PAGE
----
| Reasons for Procedure
| Possible Complications
| What to Expect
| Call Your Doctor
This procedure removes dental pulp when it has become dead or infected. Dental pulp is the soft core of the tooth. It contains nerves, blood vessels, and connective tissue. The pulp extends from the top of the tooth, called the crown, all the way down to the roots, in branches called canals.
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Reasons for Procedure
Dental pulp may become infected because of:
When dental pulp becomes infected or dies, a painful abscess within the jawbone will occur. Removing dead or diseased dental pulp will prevent infection from spreading to other areas of the mouth and destroying bone around the tooth. If a root canal is not done, the tooth will need to be removed.
Common signs of pulp problems include:
- Pain when biting down on a tooth
- Pain when the tooth is not being used
- Sensitivity to hot or cold food or beverages
- Tooth discoloration
- Swollen gums around the infected tooth
- A draining boil-like structure (called a fistula) on the gum adjacent to the tooth
Complications are rare, but no procedure is completely free of risk. If you are planning to have a root canal, your dentist will review a list of possible complications, which may include:
- Pain and swelling
- Surgical-wound infection
- Persistent abscess
- Inability to save the tooth
Factors that may increase the risk of complications include:
- Immune system disorders
- Bleeding disorders
Circulatory problems that can cause healing problems (eg,
Be sure to discuss these risks with your dentist before the procedure.
What to Expect
Your dentist will:
- Do a thorough dental exam
your mouth—a test that uses radiation to take a picture of structures inside the body, especially bones
Local anesthesia (eg,
) will be used. The dentist will numb the area in your mouth. The anesthesia will be given as an injection.
A small hole will be made through the top of the tooth and into the pulp. Next, steel files will be inserted to extract the pulp tissue. All teeth have 1-4 individual canals. Pulp will need to be extracted from all canals in the affected tooth. Once all pulp has been removed, the walls of the root canal will be reshaped and enlarged. Medicine will be inserted to kill bacteria.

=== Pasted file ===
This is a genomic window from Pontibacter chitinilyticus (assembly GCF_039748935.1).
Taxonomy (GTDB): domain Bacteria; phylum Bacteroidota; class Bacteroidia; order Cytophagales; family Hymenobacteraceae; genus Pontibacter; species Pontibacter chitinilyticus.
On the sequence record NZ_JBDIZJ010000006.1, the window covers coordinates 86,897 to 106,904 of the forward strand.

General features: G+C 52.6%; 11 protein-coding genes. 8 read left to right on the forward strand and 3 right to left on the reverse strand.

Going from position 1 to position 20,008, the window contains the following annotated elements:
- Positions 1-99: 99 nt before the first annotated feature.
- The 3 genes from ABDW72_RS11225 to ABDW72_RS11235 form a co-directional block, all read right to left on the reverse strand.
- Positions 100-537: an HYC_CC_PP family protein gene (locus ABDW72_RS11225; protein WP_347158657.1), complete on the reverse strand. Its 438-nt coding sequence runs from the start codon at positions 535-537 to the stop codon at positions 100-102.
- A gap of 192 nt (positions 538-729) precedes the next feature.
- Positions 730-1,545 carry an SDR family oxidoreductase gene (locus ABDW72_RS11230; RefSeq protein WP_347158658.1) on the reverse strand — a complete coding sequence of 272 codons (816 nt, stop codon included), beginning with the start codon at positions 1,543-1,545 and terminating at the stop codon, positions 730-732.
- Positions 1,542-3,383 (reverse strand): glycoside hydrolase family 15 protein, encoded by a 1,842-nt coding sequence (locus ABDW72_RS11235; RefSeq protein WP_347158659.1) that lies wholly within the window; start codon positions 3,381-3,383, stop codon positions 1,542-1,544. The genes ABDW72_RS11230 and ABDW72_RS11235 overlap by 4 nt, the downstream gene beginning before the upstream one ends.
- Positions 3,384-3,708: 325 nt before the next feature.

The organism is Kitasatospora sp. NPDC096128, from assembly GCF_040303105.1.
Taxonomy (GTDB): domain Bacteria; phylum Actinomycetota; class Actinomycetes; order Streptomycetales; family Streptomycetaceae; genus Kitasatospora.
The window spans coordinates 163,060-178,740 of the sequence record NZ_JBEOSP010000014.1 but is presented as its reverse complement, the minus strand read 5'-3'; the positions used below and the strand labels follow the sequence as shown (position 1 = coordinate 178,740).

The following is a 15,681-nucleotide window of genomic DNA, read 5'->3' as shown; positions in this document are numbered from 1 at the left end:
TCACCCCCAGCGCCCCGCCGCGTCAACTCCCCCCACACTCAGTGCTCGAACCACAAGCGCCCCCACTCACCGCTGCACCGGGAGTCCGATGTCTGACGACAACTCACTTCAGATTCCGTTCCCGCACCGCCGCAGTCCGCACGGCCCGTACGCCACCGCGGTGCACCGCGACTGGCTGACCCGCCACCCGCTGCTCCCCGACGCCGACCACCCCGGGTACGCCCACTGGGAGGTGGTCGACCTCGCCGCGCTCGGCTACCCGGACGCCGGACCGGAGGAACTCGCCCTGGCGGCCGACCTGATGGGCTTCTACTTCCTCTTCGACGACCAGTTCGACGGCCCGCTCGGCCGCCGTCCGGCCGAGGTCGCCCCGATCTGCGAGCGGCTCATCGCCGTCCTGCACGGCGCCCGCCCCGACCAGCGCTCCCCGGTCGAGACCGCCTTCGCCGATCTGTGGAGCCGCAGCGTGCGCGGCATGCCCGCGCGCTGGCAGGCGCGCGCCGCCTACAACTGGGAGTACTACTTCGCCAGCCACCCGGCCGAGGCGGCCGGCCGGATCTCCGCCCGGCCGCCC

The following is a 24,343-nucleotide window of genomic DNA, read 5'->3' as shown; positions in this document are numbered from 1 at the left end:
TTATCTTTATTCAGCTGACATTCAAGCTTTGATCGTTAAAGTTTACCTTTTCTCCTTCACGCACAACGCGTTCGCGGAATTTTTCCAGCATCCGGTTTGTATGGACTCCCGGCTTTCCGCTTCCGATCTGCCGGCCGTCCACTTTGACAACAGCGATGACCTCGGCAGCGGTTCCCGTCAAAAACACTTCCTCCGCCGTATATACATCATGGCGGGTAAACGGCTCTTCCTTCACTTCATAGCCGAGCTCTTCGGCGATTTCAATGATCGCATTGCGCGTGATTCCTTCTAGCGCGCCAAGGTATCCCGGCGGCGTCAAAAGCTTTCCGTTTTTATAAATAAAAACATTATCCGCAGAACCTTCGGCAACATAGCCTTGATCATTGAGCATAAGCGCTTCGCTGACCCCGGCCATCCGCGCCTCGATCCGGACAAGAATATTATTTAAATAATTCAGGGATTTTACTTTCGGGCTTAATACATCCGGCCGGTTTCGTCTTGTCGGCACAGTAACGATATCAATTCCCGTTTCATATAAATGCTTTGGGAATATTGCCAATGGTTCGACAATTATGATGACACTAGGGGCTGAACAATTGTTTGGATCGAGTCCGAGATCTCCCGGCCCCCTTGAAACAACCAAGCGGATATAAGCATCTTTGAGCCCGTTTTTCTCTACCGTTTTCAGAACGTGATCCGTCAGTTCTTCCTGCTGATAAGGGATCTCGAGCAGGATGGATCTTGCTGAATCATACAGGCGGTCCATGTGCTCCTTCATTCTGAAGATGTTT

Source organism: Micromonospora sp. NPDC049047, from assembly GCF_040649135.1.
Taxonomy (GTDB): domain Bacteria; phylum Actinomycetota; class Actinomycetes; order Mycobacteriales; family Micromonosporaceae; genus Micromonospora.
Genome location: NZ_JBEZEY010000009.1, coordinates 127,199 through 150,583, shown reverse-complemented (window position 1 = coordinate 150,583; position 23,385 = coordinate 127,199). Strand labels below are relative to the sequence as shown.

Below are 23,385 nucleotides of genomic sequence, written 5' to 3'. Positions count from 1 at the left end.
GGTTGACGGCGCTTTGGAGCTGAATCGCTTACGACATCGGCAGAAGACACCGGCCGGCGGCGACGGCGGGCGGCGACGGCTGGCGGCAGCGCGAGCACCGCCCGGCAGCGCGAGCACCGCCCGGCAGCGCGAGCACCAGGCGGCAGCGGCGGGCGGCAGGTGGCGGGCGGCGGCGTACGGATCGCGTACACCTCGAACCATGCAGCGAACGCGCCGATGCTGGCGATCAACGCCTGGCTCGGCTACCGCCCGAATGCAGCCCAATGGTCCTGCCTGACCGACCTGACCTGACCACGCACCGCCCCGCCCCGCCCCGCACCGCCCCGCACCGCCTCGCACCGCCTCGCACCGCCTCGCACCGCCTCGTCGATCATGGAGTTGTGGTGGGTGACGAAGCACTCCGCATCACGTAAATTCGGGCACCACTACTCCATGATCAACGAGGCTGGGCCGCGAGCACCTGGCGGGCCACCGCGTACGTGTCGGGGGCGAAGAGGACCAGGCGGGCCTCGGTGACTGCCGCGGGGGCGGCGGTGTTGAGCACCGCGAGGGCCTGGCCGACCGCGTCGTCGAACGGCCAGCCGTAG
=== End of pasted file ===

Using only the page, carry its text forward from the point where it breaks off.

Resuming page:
At this point, the dentist may insert a temporary filling. This filling will protect the tooth. The procedure may be done within one visit or at multiple appointments. This depends on the condition of the tooth. Lastly, the canal will be dried, sterilized, and filled with a rubbery material. This material will prevent recontamination.
The dentist will:
- Permanently seal the area
- Place a gold or porcelain crown over the tooth to strengthen its structure
A root canal may take 1-3 appointments. Each appointment may last 1-2 hours.
You will have discomfort for a few days. Your doctor may give you pain medicine.
When you return home, do the following to help ensure a smooth recovery:
Be sure to follow your dentist's
- Use warm, salt-water rinses to soothe your mouth.
- For a few days, avoid heavy biting and chewing on the side of the mouth that has the root canal.
- See your dentist for a follow-up x-ray as scheduled.
Call Your Doctor
After arriving home, contact your doctor if any of the following occurs:
- Signs of infection, including fever and chills
- Redness, swelling, increasing pain, excessive bleeding, or any discharge from the area around the tooth
- Tooth loosens after root canal treatment
- Headache, muscle aches, dizziness, or general malaise
- Pain that you cannot control with the medicines you have been given
In case of an emergency, call for medical help right away..
Root canal (endodontic) treatment.
American Dental Association website. Available at:
http://www.ada.org/public/topics/root_canal.asp. Accessed September 16, 2009.
What is a root canal?
Academy of General Dentistry website. Available at:
ttp://www.knowyourteeth.com/. Updated February 2007. Accessed September 16, 2009.
6/2/2011 DynaMed's Systematic Literature Surveillance
http://www.ebscohost.com/dynamed/: Mills E, Eyawo O, Lockhart I, Kelly S, Wu P, Ebbert JO. Smoking cessation reduces postoperative complications: a systematic review and meta-analysis.
Am J Med.
Last reviewed March 2013 by Marcin Chwistek, MD
Please be aware that this information is provided to supplement the care provided by your physician. It is neither intended nor implied to be a substitute for professional medical advice. CALL YOUR HEALTHCARE PROVIDER IMMEDIATELY IF YOU THINK YOU MAY HAVE A MEDICAL EMERGENCY. Always seek the advice of your physician or other qualified health provider prior to starting any new treatment or with any questions you may have regarding a medical condition.
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